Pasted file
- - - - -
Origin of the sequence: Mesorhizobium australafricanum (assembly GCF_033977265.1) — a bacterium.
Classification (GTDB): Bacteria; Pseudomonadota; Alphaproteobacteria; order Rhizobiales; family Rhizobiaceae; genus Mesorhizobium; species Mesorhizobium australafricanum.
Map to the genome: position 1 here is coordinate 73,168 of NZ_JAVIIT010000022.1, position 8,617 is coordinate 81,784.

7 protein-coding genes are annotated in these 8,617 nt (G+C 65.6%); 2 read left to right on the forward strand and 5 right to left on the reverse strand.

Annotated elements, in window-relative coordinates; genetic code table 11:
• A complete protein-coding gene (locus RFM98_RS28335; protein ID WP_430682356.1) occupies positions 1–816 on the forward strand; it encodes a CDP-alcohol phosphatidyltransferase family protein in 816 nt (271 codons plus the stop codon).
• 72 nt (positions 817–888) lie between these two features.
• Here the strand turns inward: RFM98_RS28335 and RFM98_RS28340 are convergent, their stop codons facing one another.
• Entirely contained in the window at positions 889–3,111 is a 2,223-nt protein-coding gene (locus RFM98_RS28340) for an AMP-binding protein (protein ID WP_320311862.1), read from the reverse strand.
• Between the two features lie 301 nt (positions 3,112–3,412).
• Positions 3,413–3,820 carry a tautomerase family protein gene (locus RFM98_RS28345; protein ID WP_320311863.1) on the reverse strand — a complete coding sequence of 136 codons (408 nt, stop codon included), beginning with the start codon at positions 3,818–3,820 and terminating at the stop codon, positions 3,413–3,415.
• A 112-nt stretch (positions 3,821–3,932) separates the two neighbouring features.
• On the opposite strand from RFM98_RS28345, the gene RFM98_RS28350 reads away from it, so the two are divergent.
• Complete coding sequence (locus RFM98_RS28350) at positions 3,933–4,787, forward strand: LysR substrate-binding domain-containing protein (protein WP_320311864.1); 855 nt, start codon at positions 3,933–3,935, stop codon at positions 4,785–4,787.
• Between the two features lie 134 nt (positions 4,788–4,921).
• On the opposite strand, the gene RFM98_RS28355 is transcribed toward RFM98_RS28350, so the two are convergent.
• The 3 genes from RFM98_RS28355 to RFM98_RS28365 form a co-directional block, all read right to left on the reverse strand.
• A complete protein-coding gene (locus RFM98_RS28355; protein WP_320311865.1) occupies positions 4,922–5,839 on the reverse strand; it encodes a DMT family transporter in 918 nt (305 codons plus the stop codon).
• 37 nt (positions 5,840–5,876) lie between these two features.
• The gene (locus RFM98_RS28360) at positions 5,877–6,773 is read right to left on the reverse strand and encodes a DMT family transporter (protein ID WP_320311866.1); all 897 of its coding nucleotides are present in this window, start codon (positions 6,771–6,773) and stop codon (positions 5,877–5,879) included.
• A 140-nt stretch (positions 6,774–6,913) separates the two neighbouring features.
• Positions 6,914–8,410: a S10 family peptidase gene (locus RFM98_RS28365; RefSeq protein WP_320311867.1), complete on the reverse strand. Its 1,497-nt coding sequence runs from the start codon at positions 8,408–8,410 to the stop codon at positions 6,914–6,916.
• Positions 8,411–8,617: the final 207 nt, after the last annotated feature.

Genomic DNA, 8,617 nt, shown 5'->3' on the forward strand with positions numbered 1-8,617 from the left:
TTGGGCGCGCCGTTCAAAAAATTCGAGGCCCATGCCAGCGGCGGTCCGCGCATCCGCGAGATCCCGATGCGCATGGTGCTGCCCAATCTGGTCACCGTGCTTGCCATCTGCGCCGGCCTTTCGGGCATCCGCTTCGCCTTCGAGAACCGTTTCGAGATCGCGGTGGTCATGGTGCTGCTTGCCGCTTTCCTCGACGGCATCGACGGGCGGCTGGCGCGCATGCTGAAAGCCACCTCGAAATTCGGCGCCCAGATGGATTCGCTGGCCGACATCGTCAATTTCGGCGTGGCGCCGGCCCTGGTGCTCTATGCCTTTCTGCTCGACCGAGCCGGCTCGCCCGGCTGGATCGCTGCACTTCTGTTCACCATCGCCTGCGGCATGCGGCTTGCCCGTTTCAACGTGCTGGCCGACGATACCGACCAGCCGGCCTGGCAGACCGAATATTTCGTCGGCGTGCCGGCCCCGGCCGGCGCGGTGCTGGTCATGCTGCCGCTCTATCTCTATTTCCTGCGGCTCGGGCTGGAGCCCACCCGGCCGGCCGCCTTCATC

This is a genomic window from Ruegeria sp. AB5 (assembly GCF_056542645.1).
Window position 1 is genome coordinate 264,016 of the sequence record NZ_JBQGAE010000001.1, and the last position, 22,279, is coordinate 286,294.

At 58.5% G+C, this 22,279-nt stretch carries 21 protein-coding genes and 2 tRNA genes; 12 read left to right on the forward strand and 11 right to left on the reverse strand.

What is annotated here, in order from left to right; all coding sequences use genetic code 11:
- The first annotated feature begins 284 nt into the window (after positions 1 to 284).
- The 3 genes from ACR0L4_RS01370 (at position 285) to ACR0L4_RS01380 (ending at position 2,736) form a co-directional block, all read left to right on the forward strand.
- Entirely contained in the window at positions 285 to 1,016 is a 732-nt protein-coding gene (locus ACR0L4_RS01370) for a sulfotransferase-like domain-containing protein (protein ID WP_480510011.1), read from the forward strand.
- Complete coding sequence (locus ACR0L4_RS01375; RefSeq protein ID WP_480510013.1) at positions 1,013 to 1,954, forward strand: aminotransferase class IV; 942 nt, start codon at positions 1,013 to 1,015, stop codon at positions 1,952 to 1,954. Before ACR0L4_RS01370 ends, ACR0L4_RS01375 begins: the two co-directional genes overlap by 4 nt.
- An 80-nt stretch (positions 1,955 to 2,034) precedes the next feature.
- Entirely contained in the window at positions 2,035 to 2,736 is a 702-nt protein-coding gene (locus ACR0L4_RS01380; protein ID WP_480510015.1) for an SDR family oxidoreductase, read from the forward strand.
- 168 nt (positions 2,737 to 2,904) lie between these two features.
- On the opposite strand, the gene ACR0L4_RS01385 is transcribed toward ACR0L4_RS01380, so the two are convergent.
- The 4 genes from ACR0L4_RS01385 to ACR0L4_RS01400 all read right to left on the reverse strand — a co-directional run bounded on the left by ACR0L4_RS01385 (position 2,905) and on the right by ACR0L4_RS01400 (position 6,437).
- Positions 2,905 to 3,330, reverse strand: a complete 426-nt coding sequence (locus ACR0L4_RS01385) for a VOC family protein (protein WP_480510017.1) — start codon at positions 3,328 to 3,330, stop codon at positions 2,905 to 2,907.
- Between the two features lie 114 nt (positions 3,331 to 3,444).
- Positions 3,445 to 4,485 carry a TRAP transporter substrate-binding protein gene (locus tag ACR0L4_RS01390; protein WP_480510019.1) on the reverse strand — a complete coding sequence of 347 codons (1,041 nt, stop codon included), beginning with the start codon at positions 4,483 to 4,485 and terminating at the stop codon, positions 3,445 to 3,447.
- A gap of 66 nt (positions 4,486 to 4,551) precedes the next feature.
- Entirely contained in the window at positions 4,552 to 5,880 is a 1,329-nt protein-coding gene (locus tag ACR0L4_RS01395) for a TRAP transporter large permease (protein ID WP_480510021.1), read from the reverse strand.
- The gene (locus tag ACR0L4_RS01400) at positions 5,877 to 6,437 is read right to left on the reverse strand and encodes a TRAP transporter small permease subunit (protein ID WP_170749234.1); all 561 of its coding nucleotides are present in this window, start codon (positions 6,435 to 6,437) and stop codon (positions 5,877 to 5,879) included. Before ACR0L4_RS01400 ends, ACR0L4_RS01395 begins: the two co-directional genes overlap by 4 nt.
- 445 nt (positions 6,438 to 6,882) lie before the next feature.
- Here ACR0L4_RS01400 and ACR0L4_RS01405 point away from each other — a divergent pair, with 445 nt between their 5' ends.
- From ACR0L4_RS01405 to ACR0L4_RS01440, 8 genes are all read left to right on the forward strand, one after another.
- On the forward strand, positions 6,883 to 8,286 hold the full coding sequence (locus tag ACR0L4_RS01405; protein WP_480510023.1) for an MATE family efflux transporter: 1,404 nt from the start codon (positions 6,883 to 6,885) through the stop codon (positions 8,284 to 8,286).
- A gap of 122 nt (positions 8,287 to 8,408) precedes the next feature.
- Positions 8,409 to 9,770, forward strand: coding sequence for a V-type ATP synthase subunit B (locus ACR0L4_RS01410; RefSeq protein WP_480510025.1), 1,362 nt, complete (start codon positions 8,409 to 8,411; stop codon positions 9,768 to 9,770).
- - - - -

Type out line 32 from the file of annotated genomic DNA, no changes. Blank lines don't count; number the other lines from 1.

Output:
- Entirely contained in the window at positions 285 to 1,016 is a 732-nt protein-coding gene (locus ACR0L4_RS01370) for a sulfotransferase-like domain-containing protein (protein ID WP_480510011.1), read from the forward strand.